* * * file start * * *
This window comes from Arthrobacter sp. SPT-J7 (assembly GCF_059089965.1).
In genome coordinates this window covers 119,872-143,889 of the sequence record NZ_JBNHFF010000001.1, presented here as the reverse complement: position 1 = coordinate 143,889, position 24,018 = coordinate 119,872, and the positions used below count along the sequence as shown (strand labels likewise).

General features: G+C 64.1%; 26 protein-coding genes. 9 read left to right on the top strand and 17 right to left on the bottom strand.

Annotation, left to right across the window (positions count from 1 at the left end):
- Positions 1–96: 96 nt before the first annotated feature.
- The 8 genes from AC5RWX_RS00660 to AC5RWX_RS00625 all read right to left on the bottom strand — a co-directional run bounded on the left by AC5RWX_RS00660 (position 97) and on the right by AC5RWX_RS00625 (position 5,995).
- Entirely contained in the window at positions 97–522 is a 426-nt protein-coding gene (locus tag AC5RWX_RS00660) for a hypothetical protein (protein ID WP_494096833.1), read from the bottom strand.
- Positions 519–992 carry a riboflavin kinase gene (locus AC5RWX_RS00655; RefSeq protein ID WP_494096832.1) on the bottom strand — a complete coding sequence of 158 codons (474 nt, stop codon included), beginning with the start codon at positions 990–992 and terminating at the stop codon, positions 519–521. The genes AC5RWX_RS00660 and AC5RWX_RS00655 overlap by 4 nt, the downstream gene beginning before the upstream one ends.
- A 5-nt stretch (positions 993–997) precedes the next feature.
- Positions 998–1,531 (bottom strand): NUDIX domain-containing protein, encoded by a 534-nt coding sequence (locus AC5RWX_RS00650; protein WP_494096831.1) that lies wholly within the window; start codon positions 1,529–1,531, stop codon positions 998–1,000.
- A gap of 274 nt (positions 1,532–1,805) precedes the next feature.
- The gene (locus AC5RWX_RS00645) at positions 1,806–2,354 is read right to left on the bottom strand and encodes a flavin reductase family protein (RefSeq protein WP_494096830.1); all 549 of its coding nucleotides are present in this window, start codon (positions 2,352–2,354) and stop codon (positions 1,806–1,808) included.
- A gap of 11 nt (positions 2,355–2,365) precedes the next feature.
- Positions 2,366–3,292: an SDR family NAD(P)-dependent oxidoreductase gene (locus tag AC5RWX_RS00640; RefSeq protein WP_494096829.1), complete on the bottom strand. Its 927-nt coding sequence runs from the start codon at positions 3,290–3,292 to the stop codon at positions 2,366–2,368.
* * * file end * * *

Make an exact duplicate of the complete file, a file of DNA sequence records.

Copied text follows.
This window comes from Arthrobacter sp. SPT-J7 (assembly GCF_059089965.1).
In genome coordinates this window covers 119,872-143,889 of the sequence record NZ_JBNHFF010000001.1, presented here as the reverse complement: position 1 = coordinate 143,889, position 24,018 = coordinate 119,872, and the positions used below count along the sequence as shown (strand labels likewise).

General features: G+C 64.1%; 26 protein-coding genes. 9 read left to right on the top strand and 17 right to left on the bottom strand.

Annotation, left to right across the window (positions count from 1 at the left end):
- Positions 1–96: 96 nt before the first annotated feature.
- The 8 genes from AC5RWX_RS00660 to AC5RWX_RS00625 all read right to left on the bottom strand — a co-directional run bounded on the left by AC5RWX_RS00660 (position 97) and on the right by AC5RWX_RS00625 (position 5,995).
- Entirely contained in the window at positions 97–522 is a 426-nt protein-coding gene (locus tag AC5RWX_RS00660) for a hypothetical protein (protein ID WP_494096833.1), read from the bottom strand.
- Positions 519–992 carry a riboflavin kinase gene (locus AC5RWX_RS00655; RefSeq protein ID WP_494096832.1) on the bottom strand — a complete coding sequence of 158 codons (474 nt, stop codon included), beginning with the start codon at positions 990–992 and terminating at the stop codon, positions 519–521. The genes AC5RWX_RS00660 and AC5RWX_RS00655 overlap by 4 nt, the downstream gene beginning before the upstream one ends.
- A 5-nt stretch (positions 993–997) precedes the next feature.
- Positions 998–1,531 (bottom strand): NUDIX domain-containing protein, encoded by a 534-nt coding sequence (locus AC5RWX_RS00650; protein WP_494096831.1) that lies wholly within the window; start codon positions 1,529–1,531, stop codon positions 998–1,000.
- A gap of 274 nt (positions 1,532–1,805) precedes the next feature.
- The gene (locus AC5RWX_RS00645) at positions 1,806–2,354 is read right to left on the bottom strand and encodes a flavin reductase family protein (RefSeq protein WP_494096830.1); all 549 of its coding nucleotides are present in this window, start codon (positions 2,352–2,354) and stop codon (positions 1,806–1,808) included.
- A gap of 11 nt (positions 2,355–2,365) precedes the next feature.
- Positions 2,366–3,292: an SDR family NAD(P)-dependent oxidoreductase gene (locus tag AC5RWX_RS00640; RefSeq protein WP_494096829.1), complete on the bottom strand. Its 927-nt coding sequence runs from the start codon at positions 3,290–3,292 to the stop codon at positions 2,366–2,368.